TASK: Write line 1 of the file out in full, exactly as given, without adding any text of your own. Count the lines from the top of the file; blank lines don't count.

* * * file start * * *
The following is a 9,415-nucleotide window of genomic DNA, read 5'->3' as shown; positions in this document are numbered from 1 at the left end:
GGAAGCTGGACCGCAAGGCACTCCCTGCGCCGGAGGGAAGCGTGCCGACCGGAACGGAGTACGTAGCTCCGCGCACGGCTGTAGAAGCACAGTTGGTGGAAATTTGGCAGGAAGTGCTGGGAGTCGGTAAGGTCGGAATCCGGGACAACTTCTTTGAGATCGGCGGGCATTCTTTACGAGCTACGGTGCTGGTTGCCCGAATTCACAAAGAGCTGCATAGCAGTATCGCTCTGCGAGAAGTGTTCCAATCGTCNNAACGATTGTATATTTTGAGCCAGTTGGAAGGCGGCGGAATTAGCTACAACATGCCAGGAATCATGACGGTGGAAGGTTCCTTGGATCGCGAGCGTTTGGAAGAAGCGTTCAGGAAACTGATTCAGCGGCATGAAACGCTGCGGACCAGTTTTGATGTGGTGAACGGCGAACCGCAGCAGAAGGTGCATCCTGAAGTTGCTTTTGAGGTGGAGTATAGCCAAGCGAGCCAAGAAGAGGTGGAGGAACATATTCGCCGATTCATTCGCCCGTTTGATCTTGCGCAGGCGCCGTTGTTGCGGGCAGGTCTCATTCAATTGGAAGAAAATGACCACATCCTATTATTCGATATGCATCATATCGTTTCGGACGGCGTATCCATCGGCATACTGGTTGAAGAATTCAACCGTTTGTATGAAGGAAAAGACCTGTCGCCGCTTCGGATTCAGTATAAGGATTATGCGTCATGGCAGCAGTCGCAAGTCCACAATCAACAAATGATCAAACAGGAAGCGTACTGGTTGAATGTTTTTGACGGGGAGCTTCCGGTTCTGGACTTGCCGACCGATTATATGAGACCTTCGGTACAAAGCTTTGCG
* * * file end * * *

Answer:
The following is a 9,415-nucleotide window of genomic DNA, read 5'->3' as shown; positions in this document are numbered from 1 at the left end: